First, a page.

What is hyperthermia?

Headache, dry and sticky mouth feeling, nausea, vomiting, dizziness, chills, dry and flushed skin, muscle cramps in arms, legs or belly, disorientation, loss of consciousness or confusion and no sweating in high temperatures, are the main symptoms of hyperthermia, a complication that can cause heat stroke and cause irreversible organ failure.

This has been commented by the Spanish Society of Geriatrics and Gerontology (SEGG), which recalls that older people are the group most at risk of suffering one of these episodes related to high temperatures, because they tend to forget to drink because they have a lower sensation of thirst than the rest of the population.

This means that the speed of dehydration in the elderly is greater, also increasing in the cases of people who are overweight, have chronic diseases or are on medication.

Youtube Video

“Our body is prepared to maintain an almost constant temperature; around 36-37 degrees Celsius, when the external temperature is high, and even more so if the humidity of the environment is high or if some exercise or physical activity is being carried out, they can suffer thermal attacks that could lead to situations of high risk to life”, explained the president of the SEGG, José Antonio López Trigo.

Heat stroke “has nothing to do” with hot flashes or hot flashes, since it occurs when body temperature exceeds 40 degrees and the body is unable to eliminate excess heat. “When our body temperature exceeds 41 degrees, hyperthermia occurs, overcoming the thermal regulation mechanisms available to our body and causing the dreaded heat stroke, a situation in which the body can no longer respond to high temperatures. with such serious repercussions that it could lead to irreversible organic failure”, he added.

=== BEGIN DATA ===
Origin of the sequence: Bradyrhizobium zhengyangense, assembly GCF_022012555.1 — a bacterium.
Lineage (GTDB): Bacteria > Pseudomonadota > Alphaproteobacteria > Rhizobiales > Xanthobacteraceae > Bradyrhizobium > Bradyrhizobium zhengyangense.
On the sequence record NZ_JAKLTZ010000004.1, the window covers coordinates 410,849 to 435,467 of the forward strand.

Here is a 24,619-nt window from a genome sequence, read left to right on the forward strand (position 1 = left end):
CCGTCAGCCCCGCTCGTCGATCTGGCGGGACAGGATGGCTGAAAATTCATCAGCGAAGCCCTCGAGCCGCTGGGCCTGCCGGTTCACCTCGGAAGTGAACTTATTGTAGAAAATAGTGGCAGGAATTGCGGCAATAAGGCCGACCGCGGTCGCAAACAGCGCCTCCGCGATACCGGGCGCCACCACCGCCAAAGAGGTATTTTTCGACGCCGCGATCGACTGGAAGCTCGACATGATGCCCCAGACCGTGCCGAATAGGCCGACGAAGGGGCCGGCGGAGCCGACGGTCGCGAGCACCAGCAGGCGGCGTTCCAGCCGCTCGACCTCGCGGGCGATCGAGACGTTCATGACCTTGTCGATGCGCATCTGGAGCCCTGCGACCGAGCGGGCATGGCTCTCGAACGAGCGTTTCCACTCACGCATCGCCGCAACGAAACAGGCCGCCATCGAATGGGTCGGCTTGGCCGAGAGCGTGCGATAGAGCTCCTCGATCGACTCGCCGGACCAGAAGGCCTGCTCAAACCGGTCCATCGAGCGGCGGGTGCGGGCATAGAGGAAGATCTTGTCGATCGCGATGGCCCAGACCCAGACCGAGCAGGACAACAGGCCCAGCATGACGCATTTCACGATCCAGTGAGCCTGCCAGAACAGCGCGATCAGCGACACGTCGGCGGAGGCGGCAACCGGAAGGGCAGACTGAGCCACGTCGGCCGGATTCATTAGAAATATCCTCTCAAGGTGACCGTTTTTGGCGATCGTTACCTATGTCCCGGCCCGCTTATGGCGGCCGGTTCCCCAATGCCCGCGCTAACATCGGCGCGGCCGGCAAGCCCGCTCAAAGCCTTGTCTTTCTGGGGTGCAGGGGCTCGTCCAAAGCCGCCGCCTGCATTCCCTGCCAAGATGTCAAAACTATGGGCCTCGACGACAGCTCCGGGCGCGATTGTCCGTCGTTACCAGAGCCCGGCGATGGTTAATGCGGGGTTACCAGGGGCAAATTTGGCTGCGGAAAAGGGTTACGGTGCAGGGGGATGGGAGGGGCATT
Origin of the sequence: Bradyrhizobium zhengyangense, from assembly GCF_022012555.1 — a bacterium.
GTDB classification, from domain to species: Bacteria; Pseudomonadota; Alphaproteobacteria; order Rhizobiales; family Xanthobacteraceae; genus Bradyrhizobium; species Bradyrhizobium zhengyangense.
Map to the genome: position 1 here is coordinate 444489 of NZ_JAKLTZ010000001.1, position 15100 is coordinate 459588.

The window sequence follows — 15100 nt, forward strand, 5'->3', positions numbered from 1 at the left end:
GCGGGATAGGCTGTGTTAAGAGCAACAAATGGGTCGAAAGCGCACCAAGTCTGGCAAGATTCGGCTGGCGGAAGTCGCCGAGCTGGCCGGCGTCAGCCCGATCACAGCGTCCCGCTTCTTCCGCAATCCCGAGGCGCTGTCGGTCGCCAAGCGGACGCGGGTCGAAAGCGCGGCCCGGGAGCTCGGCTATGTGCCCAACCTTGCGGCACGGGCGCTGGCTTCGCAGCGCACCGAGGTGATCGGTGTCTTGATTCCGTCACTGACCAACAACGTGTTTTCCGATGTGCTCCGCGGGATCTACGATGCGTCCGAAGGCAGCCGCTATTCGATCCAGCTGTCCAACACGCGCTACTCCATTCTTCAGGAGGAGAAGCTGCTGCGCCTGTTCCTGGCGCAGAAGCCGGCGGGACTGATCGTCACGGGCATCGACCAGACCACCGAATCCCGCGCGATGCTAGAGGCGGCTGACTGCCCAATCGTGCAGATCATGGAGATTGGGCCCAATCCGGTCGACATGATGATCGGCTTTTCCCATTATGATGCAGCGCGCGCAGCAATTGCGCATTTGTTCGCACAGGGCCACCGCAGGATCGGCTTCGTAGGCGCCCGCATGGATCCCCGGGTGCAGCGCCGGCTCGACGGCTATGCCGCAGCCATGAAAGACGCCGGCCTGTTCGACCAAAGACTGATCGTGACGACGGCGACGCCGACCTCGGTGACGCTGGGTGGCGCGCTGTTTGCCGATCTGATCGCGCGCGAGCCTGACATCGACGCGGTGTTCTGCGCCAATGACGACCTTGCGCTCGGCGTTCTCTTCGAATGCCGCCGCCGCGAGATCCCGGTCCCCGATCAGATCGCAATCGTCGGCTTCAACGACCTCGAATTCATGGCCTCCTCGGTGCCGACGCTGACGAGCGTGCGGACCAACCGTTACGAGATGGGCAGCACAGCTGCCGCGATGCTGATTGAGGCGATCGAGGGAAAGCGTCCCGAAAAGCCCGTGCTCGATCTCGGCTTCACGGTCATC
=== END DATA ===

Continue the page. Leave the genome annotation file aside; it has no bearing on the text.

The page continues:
See also  Advantages and disadvantages of linking up with your bank

The reason for hyperthermia: heat is lost by evaporation

In fact, the main mechanism for an increase in body temperature is a dilation of the small peripheral vessels that favors the passage of blood through the skin. This, together with an increase in sweating, causes heat to be lost by evaporation, which can lead to a “very important” loss of liquids that affects the different organs, such as the kidney, heart or brain.

In addition, if the outside temperature is very high and fluid losses are not adequately replaced, a situation of dehydration occurs, blood pressure drops, a feeling of weakness and even muscle cramps appear.

If this situation is not corrected in time and progresses, the ability to sweat is lost and the skin appears dry and red, the body temperature gradually rises to figures that exceed 40 degrees, entering hyperthermia and, if this process continues, a ‘shock’ situation is reached in which there is a failure of the different organs, convulsions and coma.

To avoid all these problems for older people, the SEGG has recommended drinking plenty of fluids, eating light meals, avoiding exposure to the sun when temperatures are high, not exercising or doing sports that increase effort and sweating in times of heat, keep the house cool and ventilated, do not stay in parked or closed vehicles and avoid wearing tight clothing and choose light fabrics.

“In the event of a heat stroke, and while we wait for the emergency services, we have to act like when a person has a fever of 40, that is, we will try to lower the temperature, and for this we can use fresh water cloths and apply them on the forehead, on the neck or on the pulses.It is also advisable to act as in a case of low blood pressure, that the person is lying down, with the legs raised, and make them drink liquids little by little, for example water with a little of salt and sugar, or some isotonic drink”, López Trigo has settled.

Loading Facebook Comments ...
Loading Disqus Comments ...